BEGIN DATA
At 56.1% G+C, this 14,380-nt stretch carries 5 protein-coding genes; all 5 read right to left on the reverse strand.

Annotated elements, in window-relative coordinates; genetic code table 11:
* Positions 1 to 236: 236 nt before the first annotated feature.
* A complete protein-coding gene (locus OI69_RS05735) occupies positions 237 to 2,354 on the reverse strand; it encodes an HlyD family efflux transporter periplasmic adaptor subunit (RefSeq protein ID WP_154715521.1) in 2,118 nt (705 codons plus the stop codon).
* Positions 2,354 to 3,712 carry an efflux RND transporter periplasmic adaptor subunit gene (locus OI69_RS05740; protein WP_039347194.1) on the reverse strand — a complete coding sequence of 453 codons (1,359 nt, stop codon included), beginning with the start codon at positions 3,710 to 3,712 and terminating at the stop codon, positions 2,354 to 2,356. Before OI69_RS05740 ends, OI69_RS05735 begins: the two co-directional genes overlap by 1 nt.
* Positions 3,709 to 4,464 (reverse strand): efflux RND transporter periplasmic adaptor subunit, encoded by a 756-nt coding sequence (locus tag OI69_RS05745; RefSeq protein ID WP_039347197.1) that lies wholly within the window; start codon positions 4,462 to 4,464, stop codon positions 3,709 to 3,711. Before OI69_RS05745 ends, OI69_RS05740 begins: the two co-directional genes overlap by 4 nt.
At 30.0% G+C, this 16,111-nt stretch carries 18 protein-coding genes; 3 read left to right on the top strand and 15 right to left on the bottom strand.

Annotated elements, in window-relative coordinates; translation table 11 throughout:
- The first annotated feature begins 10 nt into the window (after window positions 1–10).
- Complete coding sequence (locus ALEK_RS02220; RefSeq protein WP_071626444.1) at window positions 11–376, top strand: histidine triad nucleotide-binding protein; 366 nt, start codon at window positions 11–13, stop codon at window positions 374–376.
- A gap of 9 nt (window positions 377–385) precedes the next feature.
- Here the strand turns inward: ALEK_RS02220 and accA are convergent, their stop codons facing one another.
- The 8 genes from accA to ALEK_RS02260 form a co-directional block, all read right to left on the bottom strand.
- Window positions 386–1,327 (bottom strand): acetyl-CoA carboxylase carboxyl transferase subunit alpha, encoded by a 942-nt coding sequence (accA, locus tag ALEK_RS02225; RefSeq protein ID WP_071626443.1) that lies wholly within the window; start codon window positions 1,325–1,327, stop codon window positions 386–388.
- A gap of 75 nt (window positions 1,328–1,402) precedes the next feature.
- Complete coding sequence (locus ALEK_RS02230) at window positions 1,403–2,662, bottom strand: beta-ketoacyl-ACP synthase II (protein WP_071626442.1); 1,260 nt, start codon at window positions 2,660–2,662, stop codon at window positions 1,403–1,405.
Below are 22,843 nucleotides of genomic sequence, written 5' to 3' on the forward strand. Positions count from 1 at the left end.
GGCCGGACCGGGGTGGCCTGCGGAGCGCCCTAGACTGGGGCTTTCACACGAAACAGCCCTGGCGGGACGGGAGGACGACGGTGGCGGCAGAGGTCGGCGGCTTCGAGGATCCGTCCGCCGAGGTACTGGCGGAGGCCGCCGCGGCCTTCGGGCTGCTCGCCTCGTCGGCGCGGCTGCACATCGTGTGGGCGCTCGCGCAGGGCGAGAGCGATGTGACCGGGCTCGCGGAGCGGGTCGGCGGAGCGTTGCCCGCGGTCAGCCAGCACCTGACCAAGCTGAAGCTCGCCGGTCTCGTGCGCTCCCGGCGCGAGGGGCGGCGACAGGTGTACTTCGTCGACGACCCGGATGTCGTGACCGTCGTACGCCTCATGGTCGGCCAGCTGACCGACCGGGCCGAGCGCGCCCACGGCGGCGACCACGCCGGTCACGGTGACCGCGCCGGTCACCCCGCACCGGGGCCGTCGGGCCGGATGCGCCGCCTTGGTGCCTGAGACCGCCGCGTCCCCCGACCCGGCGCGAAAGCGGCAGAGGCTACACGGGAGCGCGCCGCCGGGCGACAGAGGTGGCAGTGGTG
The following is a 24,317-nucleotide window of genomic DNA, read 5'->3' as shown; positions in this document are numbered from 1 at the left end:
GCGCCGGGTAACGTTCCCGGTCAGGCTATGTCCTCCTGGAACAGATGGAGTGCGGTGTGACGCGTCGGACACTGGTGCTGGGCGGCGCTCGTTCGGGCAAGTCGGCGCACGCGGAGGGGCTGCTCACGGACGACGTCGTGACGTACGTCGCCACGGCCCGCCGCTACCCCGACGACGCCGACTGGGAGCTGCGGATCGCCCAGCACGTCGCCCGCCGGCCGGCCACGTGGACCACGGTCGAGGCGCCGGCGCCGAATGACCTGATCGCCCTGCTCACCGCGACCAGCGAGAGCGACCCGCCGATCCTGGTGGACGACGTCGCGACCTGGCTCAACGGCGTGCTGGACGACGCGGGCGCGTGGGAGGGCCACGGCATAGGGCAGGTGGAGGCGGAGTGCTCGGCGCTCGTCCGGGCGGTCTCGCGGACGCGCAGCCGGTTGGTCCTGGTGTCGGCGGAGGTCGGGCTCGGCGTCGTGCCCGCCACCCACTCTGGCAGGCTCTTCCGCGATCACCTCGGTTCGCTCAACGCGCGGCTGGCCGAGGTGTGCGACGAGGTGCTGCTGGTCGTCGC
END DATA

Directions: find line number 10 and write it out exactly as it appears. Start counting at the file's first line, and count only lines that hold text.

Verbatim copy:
- Complete coding sequence (locus ALEK_RS02220; RefSeq protein WP_071626444.1) at window positions 11–376, top strand: histidine triad nucleotide-binding protein; 366 nt, start codon at window positions 11–13, stop codon at window positions 374–376.